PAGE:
Wholeness and Race

Life has occupied my time and my blog has been neglected.  In January I was burning to write a blog: I Am Not A Burden.  I had announced my pending retirement from full-time church ministry.  There wasn’t really time for blogging.  Then the pandemic hit.  It laid bare the ugliness of able-ism and I Am Not A Burden seemed even more important, but now I was doing church, fully online and pretty much alone. I couldn’t take on more.  Then the week before my final service, an unarmed black man named George Floyd died under the knee of a white police officer.  Black lives matter. Wholeness has to address the whole person.

Radical Wholeness stands for the idea that as spiritual beings in a human body experience, our divinity expresses perfectly in each physical expression.  It doesn’t matter how the outside world judges our human form; we are an expression of spiritual wholeness.  In theory, a lot of people agree with me.  In practice we get a different story.  In theory, it should be easy to be ourselves.  Our humanity comes with a cadre of characteristics including skin color, hair texture, sexuality, gender identification, physical and mental capacities, size, shape and then there is our quirky personalities. Infants come into the world ready to just be!  As long as we feed them, change them, and love them, they can tackle the world. The difficult part of being me is being me with the endless noise of a world telling me what is wrong with being me and the me I really should be aiming for.  Most of us end up not embracing parts of our humanity based on the advice from the world around us.  Whether the advice comes from parents, teachers, peers, media—doesn’t matter.  We decide we are too—small, large, loud, shy, dumb, smart, gay, macho, girly—and we make ourselves try to fit in.  For some of us, that is impossible.  We end up disowning and disliking parts of ourselves and frankly, that separation is supported by media and often church.  We also are conditioned to judge how other people are doing at being themselves.  We judge the aspects of their humanity based on our conditioning.  We all have bias.  To say we don’t have bias is simply to deny the reality and blind our self-awareness.  If you want to check out your bias, Harvard Project Implicit: https://implicit.harvard.edu/implicit/takeatest.html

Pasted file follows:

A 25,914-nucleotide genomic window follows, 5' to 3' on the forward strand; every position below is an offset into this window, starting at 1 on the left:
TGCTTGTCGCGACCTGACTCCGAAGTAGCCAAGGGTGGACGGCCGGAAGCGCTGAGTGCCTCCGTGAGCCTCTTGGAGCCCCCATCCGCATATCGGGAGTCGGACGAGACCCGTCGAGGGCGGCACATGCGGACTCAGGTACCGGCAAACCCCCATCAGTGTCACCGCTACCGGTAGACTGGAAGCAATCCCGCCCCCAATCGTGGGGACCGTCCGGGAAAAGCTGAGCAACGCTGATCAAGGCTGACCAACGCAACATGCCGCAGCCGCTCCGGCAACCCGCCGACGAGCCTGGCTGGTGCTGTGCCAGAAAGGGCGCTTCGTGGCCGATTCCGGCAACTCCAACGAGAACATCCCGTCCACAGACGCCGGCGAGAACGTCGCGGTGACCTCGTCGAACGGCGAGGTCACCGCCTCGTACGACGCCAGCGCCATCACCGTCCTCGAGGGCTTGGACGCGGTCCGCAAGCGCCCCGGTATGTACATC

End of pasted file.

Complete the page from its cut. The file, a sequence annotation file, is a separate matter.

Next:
I didn’t like the results I got.  I had bias I didn’t agree with.  I was working on it! I guess I wasn’t there yet.  Guess what other bias showed up?  I valued people with disabilities.  They didn’t see that every day in test results!  And it gave some credibility to the testing.  Here’s the thing about our human characteristics; if we are in a minority being oppressed, our oppressed characteristic seems to come to the forefront of our awareness.  And with that focus, comes some blinders to our privilege in other areas. Every characteristic in our humanity adds a layer to our experience.  Our personal view of the hierarchy of characteristics may try to minimize our privileged characteristics.